A common mistake is skipping breakfast or having a sugary cereal and then falling prey to extreme cravings mid morning. We then find ourselves reaching for the quick fix; coffee and a pastry or biscuits. This is usually due to fluctuations in our blood sugar levels. It is crucial for short and long-term health to moderate your blood sugar and this starts with a balanced breakfast. It doesn’t have to be large but should ideally contain a source of protein such as eggs, nuts and seeds, a protein shake or fish. If you are always rushing out the door there are some great snack bars that you can keep in your desk drawer or handbag for such times. Check your health store or supermarket for healthy options such as Nak’d, Trek, Bounce Balls and 9-bars. In fact, it is good to try including a source of protein with each meal and snack. Protein foods not only help moderate appetite but they are rich in the amino acid tryptophan which our body converts to serotonin, our ‘happy hormone’ and melatonin, our natural ‘sleeping tablet’.
Get fresh air and natural sunlight
|Top trainer tip
Shift your workout to the morning or lunchtime to make the most of the daylight.
One research study found that a daily 60-minute walk outdoors in the natural light improved mood and symptoms of SAD and was found to be as effective as receiving artificial light therapy (5). Getting outside in the wintery months can not only increase your exposure to natural light, but also get you out into the fresh air, great for improving alertness and concentration when stuck in the office all day. Try taking a walk or run at midday or get out and about during the daylight to avoid feeling sluggish and tired when the sun sets early. Take a walk over your lunch break or plan a forest walk with the family over the weekends.
During the winter months there are also changes in Vitamin D levels. Vitamin D is made in our bodies when we are exposed to sunlight. It is found in very small amounts in some foods, but generally we don’t get enough vitamin D here in the UK and that is especially true in the winter-time. Having low vitamin D levels can leave us feeling a little down and leave our immune system compromised and vulnerable to coughs and colds.
Other important nutrients to boost mood and energy include omega 3, B-vitamins, magnesium, calcium and anti-oxidants. If you want to use supplements, please purchase good quality products that are free from cheap, less effective forms, fillers and artificial ingredients. When it comes to nutritional supplements it’s so important to know what you are putting into your body. Please seek professional advice so that you have the correct supplements for you.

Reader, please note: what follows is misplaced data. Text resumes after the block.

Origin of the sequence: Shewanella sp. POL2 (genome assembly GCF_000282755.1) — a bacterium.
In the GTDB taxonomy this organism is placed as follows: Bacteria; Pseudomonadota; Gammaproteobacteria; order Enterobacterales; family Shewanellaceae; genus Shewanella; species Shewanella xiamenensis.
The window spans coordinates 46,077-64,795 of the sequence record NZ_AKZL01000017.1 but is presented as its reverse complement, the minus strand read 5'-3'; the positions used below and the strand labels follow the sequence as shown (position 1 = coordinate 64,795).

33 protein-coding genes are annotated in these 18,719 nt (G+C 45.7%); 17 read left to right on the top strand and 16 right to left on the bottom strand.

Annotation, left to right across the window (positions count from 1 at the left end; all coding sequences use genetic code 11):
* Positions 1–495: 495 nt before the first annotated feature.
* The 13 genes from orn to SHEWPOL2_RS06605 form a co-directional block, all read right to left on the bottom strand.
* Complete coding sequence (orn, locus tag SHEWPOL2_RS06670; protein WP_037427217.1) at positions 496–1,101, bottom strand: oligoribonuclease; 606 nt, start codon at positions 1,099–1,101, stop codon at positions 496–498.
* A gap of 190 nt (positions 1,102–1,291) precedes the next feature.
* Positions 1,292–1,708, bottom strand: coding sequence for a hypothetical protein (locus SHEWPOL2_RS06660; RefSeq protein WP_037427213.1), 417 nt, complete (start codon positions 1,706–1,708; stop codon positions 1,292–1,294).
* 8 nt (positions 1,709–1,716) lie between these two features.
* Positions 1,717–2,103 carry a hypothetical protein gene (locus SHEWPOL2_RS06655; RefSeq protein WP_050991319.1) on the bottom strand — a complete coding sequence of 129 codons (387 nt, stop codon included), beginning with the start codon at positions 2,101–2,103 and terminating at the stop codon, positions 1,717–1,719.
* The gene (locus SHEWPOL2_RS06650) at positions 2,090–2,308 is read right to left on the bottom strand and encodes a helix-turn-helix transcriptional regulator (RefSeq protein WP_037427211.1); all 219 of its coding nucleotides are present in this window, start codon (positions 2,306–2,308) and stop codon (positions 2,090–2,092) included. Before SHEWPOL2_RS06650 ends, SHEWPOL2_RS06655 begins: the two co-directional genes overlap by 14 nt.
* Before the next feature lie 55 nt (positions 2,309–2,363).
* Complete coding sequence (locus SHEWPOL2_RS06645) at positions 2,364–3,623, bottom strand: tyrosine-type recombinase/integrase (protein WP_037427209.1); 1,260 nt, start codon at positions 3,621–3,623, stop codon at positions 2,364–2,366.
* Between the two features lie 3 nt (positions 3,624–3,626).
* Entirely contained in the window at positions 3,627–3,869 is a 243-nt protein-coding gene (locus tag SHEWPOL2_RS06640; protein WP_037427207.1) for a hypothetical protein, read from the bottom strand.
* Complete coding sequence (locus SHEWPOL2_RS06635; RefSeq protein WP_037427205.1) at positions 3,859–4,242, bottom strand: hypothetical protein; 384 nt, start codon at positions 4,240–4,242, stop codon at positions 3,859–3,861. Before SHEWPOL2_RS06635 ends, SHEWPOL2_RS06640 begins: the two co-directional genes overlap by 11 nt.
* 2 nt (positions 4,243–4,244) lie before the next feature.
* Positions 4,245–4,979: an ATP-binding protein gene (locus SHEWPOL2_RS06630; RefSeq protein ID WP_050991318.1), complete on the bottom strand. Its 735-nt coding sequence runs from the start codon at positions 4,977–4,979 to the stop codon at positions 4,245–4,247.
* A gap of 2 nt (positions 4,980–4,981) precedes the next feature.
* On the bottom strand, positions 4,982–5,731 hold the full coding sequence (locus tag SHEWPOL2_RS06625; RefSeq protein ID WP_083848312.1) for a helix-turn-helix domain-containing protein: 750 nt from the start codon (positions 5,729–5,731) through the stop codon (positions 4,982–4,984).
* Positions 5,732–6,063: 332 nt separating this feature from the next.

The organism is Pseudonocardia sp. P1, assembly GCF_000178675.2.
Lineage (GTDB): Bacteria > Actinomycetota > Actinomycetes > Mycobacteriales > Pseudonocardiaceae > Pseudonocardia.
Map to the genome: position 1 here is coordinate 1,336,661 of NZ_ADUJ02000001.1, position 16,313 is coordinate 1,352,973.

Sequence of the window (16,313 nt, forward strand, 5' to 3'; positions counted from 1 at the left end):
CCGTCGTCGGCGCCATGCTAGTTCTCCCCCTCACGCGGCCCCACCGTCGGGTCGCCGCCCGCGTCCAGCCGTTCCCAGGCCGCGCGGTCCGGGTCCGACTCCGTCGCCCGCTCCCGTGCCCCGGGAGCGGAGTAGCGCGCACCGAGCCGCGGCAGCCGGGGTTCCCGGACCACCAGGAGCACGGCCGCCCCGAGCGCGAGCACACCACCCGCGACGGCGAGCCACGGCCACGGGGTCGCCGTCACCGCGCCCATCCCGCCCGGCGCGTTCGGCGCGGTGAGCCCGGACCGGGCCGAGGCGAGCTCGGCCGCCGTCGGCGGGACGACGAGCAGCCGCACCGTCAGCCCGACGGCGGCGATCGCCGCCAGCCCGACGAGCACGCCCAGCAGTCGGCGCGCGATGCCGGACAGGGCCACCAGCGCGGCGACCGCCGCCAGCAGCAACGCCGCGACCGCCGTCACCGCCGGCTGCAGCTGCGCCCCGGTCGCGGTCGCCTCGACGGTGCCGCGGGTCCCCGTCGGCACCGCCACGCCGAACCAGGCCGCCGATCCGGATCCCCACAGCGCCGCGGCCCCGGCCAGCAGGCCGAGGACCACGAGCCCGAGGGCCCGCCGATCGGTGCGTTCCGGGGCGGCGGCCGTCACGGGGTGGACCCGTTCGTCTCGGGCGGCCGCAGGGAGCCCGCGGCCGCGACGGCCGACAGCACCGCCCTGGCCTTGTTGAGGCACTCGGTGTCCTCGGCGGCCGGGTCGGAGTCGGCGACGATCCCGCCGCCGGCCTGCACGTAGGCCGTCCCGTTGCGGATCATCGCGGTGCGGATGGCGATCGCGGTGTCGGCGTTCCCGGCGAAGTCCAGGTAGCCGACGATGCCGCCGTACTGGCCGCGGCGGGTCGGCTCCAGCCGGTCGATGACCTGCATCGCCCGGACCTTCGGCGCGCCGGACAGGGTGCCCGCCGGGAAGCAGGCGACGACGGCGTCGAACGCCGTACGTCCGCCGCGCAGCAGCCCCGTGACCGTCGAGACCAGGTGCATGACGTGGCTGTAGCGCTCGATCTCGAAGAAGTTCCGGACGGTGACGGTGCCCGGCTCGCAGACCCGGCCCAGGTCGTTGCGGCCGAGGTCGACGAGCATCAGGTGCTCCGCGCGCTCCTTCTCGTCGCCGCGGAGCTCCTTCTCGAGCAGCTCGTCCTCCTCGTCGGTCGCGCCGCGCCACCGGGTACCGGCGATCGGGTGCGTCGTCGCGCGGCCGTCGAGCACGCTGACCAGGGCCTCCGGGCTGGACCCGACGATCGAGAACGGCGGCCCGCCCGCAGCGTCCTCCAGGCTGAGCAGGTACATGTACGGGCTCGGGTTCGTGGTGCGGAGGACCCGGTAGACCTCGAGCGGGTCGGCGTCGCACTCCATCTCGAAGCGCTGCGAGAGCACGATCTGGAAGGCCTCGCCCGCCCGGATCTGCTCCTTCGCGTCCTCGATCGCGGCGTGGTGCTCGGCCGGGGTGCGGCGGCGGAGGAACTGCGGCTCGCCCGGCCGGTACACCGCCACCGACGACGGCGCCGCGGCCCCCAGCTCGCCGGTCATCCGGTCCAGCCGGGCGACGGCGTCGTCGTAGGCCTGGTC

Bored of the usual gym routine? Try these alternatives to the gym.
- Join a walking group
- Try an outdoor boot camp or parkrun
- Try an indoor cycling trail route
- Workout in the comfort of your own home.
- National Health Service: NHS choices: Beating the winter blues. http://www.nhs.uk/conditions/stress-anxiety-depression/pages/dealing-with-winter-blues-sad.aspx
- Centre for Addiction and Mental Health (2008, September 9). Fluctuations In Serotonin Transport May Explain Winter Blues. ScienceDaily. Retrieved October 21, 2013, from http://www.sciencedaily.com/releases/2008/09/080908101620.html
- Young, SN (2007) How to increase serotonin in the human brain without drugs. Journal of Psychiatry and Neuroscience 32 (6) pp394-399
- King, N.A., Horner, K., Hills, A.P., Byrne, N.M., Wood, R.E., Bryant, E., Caudwell, P., Finalyson, G., Gibbons, C., Hopkins, M., Martins, C., Blundell, J.E. (2013) The Interaction between exercise, appetite and food intake: Implications for weight control DOIdoi:10.1177/1559827613475584
- Wirz-Justice, A., Graw, P., Krauchi, K., Sarrafzadeh, A., English, J., Arendt, J., Sand, L. (1996). ‘Natural’ light treatment of seasonal affective disorder. Journal of Affective Disorders 37 pp 109-120